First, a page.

A NEW FRONTIER — Kean Stimm talked to Springville Area Chamber of Commerce members and Springville-Griffith Institute High School students about his new wind turbines. Photos by Jessie Owen.
SPRINGVILLE — Springville Area Chamber of Commerce members joined Springville-Griffith Institute high school juniors and seniors in listening to Kean Stimm of Kean Wind Turbines Inc. present what he called a “major engineering breakthrough” in the field of green energy.
S-GI High School Principal Vince Vanderlip spoke to the assembly before Stimm took the podium in conjunction with the SACC’s monthly meeting, on Oct. 25.
“This [event] is one of our key initiatives, to get you more involved in the community,” he said, to the students. “We want to let you know what’s going on and that there are jobs here. We want you to be able to live and work here and see the opportunities presented to Springville.”
Stimm, a scientist and the president of Kean Wind Turbines, said that he came to Springville with “an educational opportunity.
“I have nothing to sell. I’m here to inform you about what’s going on, in your community,” he said. “It’s amazing for Western New York and for all of us. I’ve developed a new wind turbine, new technology that is an engineering breakthrough.”
The company calls itself an American benefit corporation, which Stimm said means that it is publicly owned by its shareholders.
“It’s financed by 500 Western New York shareholders. No one investor can own more than 200 shares. This is very unusual,” Stimm said. “As founder, I have the controlling interest but, upon my demise, the shareholders will own the company. We do not want to be a burden on the community. We want to contribute to the community.”
LISTENING INTENTLY — Springville-Griffith Institute junior and senior students joined Springville Area Chamber of Commerce members in listening to Kean Stimm’s presentation.
Stimm called his wind turbine the “Newtonian wind turbine” because it operates on Sir Isaac Newton’s first law of linear motion, as opposed to the three-blade windmills that are the current producers of wind power, which operate using bernoulis theorem.
The wind turbines utilize 100 percent of the displaced air mass presented to the face of the turbine, as opposed to windmills, which use only 4 percent of that air mass. Stimm explained that his turbines convert 40 percent of the kinetic energy from the wind to useful electricity, while the current windmills utilize approximately 1 percent of that energy.
“With the wind turbines, the air is forced out of its path of motion,” Stimm said. “The blades slow down the air from the exterior by 30 percent, but the cowling outside expands the volume inside by 30 percent, so the air is the same speed in as it is out. There’s no turbulence.”
He added that his wind turbines present increased efficiency, over the current windmills, since the lack of turbulence means there can be five of them on a rotating pedestal and they will not interfere with one another.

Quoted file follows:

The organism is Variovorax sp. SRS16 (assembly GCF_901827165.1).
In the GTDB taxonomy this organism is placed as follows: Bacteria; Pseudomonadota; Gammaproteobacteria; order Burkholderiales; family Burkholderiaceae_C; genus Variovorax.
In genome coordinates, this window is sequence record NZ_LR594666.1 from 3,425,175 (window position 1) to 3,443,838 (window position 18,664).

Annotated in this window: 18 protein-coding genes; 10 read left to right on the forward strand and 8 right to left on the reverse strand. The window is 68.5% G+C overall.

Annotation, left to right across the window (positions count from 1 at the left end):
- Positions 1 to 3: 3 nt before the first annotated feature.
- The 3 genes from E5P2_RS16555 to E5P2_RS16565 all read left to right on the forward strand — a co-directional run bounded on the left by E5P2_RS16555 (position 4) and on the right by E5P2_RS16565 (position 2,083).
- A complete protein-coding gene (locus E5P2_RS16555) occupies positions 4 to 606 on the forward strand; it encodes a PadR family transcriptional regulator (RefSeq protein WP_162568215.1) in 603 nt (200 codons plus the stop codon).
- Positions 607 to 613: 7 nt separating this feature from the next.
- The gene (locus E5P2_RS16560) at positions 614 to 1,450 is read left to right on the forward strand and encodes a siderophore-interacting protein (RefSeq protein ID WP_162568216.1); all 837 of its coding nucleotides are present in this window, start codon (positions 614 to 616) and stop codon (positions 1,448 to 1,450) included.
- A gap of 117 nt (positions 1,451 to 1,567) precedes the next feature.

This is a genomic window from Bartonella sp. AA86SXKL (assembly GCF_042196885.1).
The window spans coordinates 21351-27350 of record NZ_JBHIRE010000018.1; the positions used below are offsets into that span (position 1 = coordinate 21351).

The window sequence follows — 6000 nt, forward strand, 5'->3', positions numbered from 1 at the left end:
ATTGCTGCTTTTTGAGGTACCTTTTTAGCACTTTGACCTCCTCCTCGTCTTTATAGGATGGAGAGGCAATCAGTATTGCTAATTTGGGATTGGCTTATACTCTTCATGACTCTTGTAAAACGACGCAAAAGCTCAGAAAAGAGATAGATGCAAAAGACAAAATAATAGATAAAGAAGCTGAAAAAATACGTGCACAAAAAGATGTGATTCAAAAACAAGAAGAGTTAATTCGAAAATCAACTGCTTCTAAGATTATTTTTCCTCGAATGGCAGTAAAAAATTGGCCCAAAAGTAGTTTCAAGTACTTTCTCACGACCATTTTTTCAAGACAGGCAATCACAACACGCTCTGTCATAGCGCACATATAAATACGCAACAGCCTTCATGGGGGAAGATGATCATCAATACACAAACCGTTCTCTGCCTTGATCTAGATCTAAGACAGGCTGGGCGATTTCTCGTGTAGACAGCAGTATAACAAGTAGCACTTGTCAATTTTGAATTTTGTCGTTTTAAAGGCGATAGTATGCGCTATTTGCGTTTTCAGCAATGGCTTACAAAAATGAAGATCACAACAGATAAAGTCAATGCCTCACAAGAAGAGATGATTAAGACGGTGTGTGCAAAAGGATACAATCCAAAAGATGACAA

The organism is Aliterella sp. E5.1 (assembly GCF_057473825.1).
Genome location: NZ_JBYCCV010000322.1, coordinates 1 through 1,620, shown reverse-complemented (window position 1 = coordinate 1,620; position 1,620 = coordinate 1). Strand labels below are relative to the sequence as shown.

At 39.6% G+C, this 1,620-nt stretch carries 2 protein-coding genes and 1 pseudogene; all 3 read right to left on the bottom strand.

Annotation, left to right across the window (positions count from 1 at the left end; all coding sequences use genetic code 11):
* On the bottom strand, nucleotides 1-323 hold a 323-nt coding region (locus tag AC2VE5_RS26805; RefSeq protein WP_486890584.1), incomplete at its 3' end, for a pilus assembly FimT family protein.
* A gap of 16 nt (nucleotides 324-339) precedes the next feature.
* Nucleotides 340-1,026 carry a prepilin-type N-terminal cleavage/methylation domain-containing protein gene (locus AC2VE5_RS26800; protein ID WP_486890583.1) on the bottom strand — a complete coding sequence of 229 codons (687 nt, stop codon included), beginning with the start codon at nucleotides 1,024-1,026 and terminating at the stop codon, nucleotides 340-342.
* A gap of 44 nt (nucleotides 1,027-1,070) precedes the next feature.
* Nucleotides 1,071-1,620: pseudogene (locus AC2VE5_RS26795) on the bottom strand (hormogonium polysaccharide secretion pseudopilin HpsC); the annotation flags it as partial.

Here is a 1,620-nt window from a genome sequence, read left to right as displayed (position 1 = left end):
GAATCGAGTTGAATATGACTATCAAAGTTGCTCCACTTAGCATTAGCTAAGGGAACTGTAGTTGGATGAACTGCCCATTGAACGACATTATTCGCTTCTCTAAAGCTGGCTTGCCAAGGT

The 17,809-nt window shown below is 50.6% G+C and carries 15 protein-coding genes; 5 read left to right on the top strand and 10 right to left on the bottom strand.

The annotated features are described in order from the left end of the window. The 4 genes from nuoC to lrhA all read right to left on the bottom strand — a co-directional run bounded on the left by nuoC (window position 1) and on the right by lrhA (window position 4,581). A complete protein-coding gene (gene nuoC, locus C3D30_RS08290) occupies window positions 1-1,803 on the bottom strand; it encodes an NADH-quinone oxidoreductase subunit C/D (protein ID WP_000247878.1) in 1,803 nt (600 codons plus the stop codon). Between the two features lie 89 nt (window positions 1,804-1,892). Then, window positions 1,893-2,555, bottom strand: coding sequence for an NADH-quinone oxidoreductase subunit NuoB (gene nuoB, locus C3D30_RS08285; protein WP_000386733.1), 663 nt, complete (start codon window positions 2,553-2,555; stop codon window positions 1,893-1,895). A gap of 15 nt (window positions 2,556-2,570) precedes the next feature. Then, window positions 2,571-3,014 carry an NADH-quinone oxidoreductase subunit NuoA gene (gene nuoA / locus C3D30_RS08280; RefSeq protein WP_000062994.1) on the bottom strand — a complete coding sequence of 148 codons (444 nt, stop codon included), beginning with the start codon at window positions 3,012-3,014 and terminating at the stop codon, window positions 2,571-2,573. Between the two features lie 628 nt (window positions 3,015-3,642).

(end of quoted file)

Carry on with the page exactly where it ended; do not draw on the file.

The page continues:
“They can be mounted on commercial buildings with little structural modification,” he said. “That’s not possible with the three-blade windmills.”
The turbines are projected to be produced in three sizes, according to Stimm: 3 meters, 4 meters and 8 meters, producing 10 megawatt hours, 25 MWH and 100 MWH per year, respectively. According to Stimm, the turbines can be placed in the backyards of homes, agricultural farms, urban open spaces and industrial sites, in addition to roofs.
“It can operate in hurricane-force winds,” he said, explaining that turbines can utilize a wider swath of wind speeds than windmills can. The turbines can also produce power for less than 1 cent per kilowatt hour and, because the turbines can be perfected where the power is used, there are no transportation costs.
“It is truly the world’s most effective method of taking the power out of the wind,” Stimm said. “There is more energy in the river of air [that the turbines utilize] than going over Niagara Falls. There is energy blowing over our heads, all the time. Finally, we have the method to harness it at a low cost, with no noise and no bird kills.”
Stimm published the international patent for Kean wind turbines in December 2010. The inventor said that Western New York has more patents per capita than any other city in the world.
“This location is ideal for creative thinking,” he said. “We have all the opportunities here.”
Kean Wind Turbines Inc. will create a flagship plant to be permanently located in Western New York as a “demonstration showcase facility to potential, worldwide manufacturing licenses,” according to literature produced by the company. Stimm explained that licensed manufacturing plants located around the world would then pay royalties that would be directed back to Western New York.
“I want Western New York to be the capital of wind turbine production,” Stimm said. “By 2015, there will be 1,400,00 turbines, one for every 4,000 acres.” He said there would also be franchise opportunities for business owners who would like to contribute to the production of the product. In addition, Stimm said that his factories would be profitable enough to be able to pay good wages and allow employees to buy into the product.
“That’s why small businesses often can’t afford to operate in New York; the costs are too great,” he said. “We can be profitable. We are exhausting fossil fuels all over the world and fracking costs 10 times [what wind power costs]. The costs are so low, [tax abatements and] write-offs are unnecessary. I feel that the government can’t afford to keep supporting these programs.”
As for the current wind farms, Stimm said that he thought that they were too expensive, take up too much space and operate inefficiently.
“They will become dinosaurs,” he said. “We are the future of renewable energy.”
For more information, visit www.keanwindturbines.com.